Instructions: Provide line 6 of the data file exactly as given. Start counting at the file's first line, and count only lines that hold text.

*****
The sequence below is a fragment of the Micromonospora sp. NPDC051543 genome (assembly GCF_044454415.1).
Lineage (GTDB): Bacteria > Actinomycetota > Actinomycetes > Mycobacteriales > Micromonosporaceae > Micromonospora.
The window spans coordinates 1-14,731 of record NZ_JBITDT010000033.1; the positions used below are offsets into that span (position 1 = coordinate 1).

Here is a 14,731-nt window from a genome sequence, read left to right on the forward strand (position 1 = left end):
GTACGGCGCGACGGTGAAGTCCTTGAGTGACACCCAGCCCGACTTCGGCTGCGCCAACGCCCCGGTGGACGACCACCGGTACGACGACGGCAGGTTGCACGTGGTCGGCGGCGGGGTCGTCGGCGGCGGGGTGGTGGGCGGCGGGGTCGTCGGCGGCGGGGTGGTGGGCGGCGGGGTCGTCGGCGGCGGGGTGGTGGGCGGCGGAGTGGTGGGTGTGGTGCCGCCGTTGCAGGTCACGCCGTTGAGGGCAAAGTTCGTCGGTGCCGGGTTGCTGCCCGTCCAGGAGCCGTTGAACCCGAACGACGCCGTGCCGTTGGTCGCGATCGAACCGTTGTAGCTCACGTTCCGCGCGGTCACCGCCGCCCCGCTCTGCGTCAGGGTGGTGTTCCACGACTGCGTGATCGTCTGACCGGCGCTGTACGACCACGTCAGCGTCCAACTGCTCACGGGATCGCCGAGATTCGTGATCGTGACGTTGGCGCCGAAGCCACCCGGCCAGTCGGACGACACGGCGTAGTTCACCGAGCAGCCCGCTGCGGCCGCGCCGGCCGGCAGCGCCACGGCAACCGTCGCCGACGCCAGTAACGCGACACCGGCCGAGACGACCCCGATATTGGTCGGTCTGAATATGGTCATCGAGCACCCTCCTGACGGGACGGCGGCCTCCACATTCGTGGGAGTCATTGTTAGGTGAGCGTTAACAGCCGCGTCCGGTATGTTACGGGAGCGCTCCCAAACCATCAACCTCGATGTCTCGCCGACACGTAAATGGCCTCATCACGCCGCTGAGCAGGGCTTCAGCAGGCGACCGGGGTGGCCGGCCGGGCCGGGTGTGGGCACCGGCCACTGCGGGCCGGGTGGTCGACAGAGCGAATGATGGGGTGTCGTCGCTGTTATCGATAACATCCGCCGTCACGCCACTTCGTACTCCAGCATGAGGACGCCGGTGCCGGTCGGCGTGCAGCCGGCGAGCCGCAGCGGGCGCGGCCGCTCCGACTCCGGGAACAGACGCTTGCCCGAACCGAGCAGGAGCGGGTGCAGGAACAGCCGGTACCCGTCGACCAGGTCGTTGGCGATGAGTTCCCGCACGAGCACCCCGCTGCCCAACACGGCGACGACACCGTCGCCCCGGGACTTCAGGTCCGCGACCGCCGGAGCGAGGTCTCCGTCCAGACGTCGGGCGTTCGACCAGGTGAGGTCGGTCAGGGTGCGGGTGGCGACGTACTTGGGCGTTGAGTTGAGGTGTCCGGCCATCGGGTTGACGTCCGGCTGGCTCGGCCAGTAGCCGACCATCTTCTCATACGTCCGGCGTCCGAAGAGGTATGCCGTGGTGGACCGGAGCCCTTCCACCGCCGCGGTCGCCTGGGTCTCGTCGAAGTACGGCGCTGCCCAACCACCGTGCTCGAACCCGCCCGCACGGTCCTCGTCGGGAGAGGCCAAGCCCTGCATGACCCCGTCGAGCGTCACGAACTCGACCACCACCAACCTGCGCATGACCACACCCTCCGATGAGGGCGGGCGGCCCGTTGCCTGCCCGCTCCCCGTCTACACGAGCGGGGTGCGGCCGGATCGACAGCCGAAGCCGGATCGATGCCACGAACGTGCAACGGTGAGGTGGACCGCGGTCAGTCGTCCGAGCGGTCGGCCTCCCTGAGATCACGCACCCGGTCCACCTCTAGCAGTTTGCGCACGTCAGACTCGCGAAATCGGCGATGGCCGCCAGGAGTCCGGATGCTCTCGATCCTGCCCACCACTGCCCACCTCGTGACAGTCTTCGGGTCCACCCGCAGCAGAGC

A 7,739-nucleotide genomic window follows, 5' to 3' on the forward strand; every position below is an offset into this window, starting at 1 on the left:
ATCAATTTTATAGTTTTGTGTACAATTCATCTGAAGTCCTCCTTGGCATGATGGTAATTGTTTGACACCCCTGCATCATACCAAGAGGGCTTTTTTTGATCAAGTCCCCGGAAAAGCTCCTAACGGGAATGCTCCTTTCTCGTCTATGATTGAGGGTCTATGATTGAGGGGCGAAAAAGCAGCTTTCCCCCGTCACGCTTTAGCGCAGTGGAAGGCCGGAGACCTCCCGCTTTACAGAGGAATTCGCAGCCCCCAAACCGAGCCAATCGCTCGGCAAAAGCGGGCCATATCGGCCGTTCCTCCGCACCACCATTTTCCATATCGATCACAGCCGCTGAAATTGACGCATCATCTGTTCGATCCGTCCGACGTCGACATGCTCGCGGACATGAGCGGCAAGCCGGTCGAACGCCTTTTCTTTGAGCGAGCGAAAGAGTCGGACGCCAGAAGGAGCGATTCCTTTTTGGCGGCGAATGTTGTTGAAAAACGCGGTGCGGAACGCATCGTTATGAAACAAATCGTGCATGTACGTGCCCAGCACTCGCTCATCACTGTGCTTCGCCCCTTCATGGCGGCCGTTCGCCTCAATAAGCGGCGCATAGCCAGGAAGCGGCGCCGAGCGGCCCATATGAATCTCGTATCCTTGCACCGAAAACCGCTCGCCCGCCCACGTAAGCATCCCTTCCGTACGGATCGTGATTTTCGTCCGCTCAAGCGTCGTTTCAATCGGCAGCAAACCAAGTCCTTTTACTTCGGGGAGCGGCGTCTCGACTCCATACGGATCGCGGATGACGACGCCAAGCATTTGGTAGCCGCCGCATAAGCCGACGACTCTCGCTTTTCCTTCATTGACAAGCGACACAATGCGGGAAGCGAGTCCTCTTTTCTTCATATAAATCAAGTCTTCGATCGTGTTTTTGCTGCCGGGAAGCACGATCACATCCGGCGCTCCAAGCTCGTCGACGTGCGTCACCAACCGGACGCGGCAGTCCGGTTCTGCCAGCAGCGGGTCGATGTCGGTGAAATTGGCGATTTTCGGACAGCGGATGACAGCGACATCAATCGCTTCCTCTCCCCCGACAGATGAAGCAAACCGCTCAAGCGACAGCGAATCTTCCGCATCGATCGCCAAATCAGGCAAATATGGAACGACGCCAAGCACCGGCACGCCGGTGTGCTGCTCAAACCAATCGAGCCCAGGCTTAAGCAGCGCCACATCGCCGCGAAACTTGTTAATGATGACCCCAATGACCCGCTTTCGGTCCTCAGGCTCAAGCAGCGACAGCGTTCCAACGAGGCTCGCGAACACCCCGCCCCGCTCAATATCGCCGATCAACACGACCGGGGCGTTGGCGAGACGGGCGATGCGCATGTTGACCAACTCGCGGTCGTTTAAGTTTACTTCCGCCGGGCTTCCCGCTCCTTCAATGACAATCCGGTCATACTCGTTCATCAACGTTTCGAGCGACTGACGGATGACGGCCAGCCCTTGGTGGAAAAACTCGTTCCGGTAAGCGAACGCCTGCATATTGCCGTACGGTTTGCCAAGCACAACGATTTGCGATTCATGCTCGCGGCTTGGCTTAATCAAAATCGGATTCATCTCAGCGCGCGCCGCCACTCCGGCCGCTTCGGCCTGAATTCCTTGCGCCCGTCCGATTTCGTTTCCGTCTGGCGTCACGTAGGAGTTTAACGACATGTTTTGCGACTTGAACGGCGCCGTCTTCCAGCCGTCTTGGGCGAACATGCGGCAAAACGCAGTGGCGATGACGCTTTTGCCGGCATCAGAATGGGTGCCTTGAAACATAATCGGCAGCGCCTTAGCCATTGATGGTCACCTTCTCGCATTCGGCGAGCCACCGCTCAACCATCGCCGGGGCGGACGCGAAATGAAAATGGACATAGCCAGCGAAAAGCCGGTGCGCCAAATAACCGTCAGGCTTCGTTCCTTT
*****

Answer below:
A 7,739-nucleotide genomic window follows, 5' to 3' on the forward strand; every position below is an offset into this window, starting at 1 on the left: